In the ancient Celtic world there were four fire festivals: Samhain (the Celtic new year on October 31-November 1 that gave birth to Halloween) , Imbolc (the beginning of Celtic spring on January 31-February 2 that has an interesting correlation to Groundhog Day), Beltane (the beginning of the Celtic summer on April 30- May 1, or May Day) and Lughnasadh (July 31- August 1).? May Day has no other real significance other than the beginning of the warmer or “bright” season.? In preparation for turning cattle to pasture rather than feeding them, they were “purified” by driving them between two bonfires (it is a fire festival, after all).? Daring young men would leap over the burning bonfires to prove their daring.? Considering this was also a celebration of fertility, when the earth would start delivering its bounty, it is ironic that a bad leap might end some rash lad’s chance do aid some lass’ fertility forever.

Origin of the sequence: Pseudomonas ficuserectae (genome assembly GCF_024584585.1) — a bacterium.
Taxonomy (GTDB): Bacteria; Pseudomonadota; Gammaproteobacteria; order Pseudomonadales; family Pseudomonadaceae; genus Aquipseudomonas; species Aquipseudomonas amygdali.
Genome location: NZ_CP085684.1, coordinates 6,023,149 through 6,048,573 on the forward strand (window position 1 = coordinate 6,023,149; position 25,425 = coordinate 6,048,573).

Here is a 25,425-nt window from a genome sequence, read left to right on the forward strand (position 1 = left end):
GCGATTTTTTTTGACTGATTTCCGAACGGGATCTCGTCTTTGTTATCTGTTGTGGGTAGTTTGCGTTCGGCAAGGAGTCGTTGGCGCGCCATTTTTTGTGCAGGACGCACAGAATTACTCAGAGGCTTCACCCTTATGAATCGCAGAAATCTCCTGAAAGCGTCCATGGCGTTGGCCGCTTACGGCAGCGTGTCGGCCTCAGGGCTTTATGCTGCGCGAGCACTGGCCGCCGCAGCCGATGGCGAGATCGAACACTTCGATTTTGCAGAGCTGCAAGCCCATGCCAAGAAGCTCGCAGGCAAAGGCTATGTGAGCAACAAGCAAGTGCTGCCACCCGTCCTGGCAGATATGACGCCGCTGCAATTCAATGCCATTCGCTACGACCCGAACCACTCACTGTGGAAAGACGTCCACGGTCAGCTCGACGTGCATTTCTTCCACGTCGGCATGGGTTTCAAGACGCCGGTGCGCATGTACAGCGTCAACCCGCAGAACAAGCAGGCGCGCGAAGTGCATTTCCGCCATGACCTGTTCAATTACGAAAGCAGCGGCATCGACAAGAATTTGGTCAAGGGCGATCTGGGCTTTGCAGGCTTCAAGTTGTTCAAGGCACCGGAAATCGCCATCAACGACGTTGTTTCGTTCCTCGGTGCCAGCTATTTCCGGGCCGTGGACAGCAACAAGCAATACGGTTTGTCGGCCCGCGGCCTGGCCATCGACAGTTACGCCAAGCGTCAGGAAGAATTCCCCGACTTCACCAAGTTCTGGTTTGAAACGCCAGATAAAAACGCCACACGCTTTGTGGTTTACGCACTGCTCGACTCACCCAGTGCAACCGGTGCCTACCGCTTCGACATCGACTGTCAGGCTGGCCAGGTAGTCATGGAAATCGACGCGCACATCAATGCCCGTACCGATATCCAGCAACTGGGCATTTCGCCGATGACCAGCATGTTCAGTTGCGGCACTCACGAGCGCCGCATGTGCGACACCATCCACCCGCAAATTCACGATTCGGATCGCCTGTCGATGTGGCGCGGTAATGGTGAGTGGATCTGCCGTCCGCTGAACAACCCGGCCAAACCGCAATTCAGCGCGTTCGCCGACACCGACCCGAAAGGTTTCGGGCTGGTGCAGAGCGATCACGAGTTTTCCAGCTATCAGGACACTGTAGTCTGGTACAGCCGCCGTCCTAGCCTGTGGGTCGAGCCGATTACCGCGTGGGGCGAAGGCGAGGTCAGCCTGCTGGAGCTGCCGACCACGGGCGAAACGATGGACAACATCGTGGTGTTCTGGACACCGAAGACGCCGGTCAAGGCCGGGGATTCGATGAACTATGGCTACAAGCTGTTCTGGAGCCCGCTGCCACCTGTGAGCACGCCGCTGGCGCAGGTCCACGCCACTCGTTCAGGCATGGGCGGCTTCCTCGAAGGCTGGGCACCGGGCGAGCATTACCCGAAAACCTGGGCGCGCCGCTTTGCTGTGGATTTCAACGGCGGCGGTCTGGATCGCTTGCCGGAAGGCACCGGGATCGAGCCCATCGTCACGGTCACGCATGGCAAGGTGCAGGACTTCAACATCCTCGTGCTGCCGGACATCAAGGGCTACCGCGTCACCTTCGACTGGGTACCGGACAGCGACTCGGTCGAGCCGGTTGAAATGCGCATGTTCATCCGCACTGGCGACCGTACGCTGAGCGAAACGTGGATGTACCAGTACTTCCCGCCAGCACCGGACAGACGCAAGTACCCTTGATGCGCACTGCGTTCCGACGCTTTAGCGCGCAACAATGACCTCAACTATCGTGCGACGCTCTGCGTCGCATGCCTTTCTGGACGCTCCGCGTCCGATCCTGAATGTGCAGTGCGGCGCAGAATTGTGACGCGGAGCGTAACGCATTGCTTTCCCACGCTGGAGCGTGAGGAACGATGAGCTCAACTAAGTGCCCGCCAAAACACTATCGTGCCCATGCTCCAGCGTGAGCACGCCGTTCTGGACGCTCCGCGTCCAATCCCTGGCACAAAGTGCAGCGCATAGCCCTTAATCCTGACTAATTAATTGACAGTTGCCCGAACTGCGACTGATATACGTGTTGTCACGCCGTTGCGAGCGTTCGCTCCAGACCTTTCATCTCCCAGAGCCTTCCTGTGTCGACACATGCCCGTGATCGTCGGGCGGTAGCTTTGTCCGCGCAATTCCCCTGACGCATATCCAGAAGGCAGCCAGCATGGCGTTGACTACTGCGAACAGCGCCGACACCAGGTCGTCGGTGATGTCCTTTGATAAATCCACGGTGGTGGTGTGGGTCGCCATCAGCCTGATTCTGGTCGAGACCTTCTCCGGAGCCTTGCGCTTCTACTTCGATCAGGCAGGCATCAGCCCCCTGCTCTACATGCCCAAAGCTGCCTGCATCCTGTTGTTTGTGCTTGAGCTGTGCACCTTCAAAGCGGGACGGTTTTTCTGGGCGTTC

So, where does the name Beltane originate?? From the name of some god named Bel or a Gaelic word for “bright” or shining?”? Different sources have different theories, so there is not definitive answer.? We do know it is Gaelic, but its etymology has been lost in the mist of time.? Or should I say smoke of time.? Other cultures, such as the Romans and the Germanic peoples, had similar celebrations, but Beltane was definitely Celtic.
For that reason, I have a problem with Wiccans claiming it as theirs.? Wicca, a modern invention by Gerald Gardner, is a sycretistic amalgamation of various pagan religions with a whole bunch of New-Agish additions.? It is not, and I repeat, not Celtic.? The very name “Wicca” is a modern term meant to be Anglo-Saxon.? This is not an expose of Wicca, so I will leave it there.? But I say again, Wicca is not Celtic.
In this case, May Day is obviously tied to Beltane, but none of the celebrations have continued.? No bonfires with cows passing between them, no fertility festivals.? Nowadays, not even any Maypoles or Queen of the May.? It is a forgotten Celtic party-hearty night.